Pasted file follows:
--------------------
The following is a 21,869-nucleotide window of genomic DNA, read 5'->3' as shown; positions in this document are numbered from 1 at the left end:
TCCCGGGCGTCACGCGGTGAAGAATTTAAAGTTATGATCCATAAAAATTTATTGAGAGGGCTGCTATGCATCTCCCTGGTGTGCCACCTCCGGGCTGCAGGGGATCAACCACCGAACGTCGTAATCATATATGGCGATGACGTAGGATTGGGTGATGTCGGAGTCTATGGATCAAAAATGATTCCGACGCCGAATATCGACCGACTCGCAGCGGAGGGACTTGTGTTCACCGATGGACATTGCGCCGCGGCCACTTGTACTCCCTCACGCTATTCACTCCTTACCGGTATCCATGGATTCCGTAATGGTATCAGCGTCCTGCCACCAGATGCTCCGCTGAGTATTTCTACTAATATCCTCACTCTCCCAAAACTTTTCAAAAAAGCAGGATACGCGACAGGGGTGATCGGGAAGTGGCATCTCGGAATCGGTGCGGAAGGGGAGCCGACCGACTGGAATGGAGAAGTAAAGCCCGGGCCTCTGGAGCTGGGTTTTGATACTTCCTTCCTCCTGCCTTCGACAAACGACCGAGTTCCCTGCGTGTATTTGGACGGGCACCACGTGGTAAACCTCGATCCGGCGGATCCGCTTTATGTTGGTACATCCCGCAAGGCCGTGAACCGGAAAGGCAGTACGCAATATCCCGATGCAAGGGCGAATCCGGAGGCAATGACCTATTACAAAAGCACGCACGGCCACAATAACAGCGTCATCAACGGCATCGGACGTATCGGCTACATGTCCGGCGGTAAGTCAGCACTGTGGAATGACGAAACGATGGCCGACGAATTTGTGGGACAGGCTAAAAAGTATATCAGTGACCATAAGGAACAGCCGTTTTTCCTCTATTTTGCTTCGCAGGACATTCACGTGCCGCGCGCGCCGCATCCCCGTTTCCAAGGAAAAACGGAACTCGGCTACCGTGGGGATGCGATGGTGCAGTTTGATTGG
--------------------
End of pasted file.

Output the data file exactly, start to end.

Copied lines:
The following is a 21,869-nucleotide window of genomic DNA, read 5'->3' as shown; positions in this document are numbered from 1 at the left end:
TCCCGGGCGTCACGCGGTGAAGAATTTAAAGTTATGATCCATAAAAATTTATTGAGAGGGCTGCTATGCATCTCCCTGGTGTGCCACCTCCGGGCTGCAGGGGATCAACCACCGAACGTCGTAATCATATATGGCGATGACGTAGGATTGGGTGATGTCGGAGTCTATGGATCAAAAATGATTCCGACGCCGAATATCGACCGACTCGCAGCGGAGGGACTTGTGTTCACCGATGGACATTGCGCCGCGGCCACTTGTACTCCCTCACGCTATTCACTCCTTACCGGTATCCATGGATTCCGTAATGGTATCAGCGTCCTGCCACCAGATGCTCCGCTGAGTATTTCTACTAATATCCTCACTCTCCCAAAACTTTTCAAAAAAGCAGGATACGCGACAGGGGTGATCGGGAAGTGGCATCTCGGAATCGGTGCGGAAGGGGAGCCGACCGACTGGAATGGAGAAGTAAAGCCCGGGCCTCTGGAGCTGGGTTTTGATACTTCCTTCCTCCTGCCTTCGACAAACGACCGAGTTCCCTGCGTGTATTTGGACGGGCACCACGTGGTAAACCTCGATCCGGCGGATCCGCTTTATGTTGGTACATCCCGCAAGGCCGTGAACCGGAAAGGCAGTACGCAATATCCCGATGCAAGGGCGAATCCGGAGGCAATGACCTATTACAAAAGCACGCACGGCCACAATAACAGCGTCATCAACGGCATCGGACGTATCGGCTACATGTCCGGCGGTAAGTCAGCACTGTGGAATGACGAAACGATGGCCGACGAATTTGTGGGACAGGCTAAAAAGTATATCAGTGACCATAAGGAACAGCCGTTTTTCCTCTATTTTGCTTCGCAGGACATTCACGTGCCGCGCGCGCCGCATCCCCGTTTCCAAGGAAAAACGGAACTCGGCTACCGTGGGGATGCGATGGTGCAGTTTGATTGG